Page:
By the time the beat kicks in, we’re fully invested. “I think the reason it’s such a beloved record is that the disco grooves are just so driving and metronomic that it absolutely launches itself after that initial wafty beginning,” says Oliver Keens, a disco DJ and columnist for The Independent. Bestley, a DJ and artist with a deep-rooted knowledge of disco, house and soul music, points out that I Will Survive’s midtempo pace of 117 beats per minute (bpm) is a “great speed for extended periods of dancing” because it elevates your heart rate in a similar way to light exercise.

The song’s influence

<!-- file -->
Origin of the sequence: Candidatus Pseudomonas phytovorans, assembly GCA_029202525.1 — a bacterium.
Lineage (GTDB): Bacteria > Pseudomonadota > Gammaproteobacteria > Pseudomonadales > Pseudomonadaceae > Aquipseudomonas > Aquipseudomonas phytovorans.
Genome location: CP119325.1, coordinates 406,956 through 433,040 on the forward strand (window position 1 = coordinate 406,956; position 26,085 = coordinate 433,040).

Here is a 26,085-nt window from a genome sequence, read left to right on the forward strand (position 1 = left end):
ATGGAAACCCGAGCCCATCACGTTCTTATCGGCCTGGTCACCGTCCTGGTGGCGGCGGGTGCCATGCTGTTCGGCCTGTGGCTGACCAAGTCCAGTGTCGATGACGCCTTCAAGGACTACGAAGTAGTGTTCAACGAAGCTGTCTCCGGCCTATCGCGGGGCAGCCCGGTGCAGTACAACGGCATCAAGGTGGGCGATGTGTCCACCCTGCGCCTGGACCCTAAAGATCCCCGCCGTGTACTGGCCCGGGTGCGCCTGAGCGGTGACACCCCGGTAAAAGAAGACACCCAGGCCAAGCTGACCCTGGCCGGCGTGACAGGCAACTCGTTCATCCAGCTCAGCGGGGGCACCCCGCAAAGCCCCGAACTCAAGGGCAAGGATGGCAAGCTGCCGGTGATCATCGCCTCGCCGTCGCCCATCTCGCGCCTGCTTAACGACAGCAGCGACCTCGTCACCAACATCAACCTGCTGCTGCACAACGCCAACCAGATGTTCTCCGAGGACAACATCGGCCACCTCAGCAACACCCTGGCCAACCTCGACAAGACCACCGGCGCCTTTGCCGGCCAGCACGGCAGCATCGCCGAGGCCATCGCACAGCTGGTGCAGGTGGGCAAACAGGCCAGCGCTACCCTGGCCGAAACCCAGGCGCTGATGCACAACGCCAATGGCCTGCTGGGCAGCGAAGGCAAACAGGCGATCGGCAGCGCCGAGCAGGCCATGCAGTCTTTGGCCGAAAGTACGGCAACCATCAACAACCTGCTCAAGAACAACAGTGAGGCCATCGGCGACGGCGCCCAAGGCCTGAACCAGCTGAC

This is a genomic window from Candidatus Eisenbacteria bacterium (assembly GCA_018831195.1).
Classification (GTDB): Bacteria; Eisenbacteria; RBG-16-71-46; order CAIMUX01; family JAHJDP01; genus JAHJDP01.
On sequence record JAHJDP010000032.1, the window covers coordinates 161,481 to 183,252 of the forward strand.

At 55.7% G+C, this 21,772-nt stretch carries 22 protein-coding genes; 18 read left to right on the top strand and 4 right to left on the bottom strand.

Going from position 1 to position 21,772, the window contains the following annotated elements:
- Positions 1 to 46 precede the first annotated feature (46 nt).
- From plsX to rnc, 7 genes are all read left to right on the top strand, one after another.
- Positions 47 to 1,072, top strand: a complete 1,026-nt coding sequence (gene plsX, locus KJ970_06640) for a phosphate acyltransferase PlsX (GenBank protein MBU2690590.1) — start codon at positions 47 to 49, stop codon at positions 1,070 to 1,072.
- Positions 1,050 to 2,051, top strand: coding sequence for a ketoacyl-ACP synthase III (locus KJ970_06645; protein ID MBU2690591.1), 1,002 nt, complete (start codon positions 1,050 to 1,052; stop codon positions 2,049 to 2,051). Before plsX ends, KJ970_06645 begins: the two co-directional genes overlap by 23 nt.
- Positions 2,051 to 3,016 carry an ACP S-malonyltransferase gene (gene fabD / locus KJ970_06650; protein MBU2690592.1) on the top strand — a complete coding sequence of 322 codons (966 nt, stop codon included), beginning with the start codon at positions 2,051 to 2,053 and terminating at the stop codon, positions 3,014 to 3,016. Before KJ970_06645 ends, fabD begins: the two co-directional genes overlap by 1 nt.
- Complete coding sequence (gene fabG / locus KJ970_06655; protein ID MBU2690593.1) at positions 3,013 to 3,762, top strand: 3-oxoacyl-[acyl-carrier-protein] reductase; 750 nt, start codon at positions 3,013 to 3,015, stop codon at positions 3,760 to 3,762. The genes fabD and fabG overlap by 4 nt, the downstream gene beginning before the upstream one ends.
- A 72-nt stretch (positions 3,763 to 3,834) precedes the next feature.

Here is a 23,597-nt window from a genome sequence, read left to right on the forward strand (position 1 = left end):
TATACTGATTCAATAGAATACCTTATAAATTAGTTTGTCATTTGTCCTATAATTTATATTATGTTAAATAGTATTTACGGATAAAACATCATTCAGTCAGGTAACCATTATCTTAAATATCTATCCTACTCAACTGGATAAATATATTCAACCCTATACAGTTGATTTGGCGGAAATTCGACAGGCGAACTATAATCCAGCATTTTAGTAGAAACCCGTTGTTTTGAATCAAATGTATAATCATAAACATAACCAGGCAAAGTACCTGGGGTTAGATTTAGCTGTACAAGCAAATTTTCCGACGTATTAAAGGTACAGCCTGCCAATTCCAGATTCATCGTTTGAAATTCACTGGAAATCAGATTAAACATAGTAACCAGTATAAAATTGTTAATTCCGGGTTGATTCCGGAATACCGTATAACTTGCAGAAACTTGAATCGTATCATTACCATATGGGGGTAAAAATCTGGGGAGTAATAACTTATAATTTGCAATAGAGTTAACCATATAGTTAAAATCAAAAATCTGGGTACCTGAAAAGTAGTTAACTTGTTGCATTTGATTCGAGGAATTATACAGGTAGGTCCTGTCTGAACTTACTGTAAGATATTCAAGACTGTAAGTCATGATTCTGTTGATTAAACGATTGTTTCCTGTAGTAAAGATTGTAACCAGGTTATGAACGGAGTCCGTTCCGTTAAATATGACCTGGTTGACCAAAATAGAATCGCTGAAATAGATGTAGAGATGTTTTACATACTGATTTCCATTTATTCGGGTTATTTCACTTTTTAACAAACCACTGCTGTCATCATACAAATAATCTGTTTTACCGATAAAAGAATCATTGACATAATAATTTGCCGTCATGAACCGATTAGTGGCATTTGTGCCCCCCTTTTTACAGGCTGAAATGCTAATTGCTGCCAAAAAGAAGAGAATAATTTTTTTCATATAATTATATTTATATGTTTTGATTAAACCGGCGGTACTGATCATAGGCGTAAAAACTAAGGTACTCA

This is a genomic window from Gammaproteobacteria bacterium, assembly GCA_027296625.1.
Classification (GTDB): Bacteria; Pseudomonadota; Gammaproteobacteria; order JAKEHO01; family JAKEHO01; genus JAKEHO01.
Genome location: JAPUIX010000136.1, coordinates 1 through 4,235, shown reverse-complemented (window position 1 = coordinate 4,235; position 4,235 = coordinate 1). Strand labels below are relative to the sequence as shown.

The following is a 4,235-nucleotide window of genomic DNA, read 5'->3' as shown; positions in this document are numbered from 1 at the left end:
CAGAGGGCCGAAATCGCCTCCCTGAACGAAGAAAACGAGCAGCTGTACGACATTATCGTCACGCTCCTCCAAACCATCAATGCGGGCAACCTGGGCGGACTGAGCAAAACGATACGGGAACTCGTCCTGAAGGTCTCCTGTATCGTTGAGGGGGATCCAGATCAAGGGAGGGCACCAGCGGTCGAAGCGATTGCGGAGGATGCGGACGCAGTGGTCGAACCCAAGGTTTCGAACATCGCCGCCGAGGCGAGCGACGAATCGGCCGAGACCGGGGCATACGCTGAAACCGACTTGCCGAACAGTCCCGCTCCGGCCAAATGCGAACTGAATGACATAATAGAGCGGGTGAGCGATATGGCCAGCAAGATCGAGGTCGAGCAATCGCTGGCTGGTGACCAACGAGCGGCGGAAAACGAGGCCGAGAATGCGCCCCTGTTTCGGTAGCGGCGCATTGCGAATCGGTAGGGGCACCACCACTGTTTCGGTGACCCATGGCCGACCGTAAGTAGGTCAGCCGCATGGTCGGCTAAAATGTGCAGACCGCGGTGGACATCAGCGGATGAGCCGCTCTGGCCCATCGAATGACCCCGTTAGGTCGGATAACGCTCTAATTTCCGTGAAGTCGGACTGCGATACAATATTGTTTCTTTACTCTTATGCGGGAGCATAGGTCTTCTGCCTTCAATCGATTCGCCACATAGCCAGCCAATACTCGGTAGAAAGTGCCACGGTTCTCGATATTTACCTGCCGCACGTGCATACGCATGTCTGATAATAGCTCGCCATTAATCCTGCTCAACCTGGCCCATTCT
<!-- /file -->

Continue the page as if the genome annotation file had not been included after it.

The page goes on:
I Will Survive isn’t just a beloved disco record, but also a landmark one. In 2016, it was listed in the National Recording Registry, a catalogue of sound recordings “deemed culturally, historically or aesthetically significant” by the Library of Congress. Despite being 45 years old, the song itself retains a generation-spanning appeal. Gen Z icon Harry Styles covered it during his 2022 Coachella headline set, while Madonna, one of pop’s great survivors, is singing it on her career-spanning Celebration Tour. Miley Cyrus’s shimmering 2023 hit Flowers, which was recently named record of the year at the Grammys, doesn’t formally sample I Will Survive, but does contain echoes of its dance floor defiance. When Flowers was released last year, Gaynor said approvingly that it “carries the torch of empowerment”. Bestley says that because the two songs “mix very well together”, they have been pairing Flowers and I Will Survive in their DJ sets for “a peak moment”.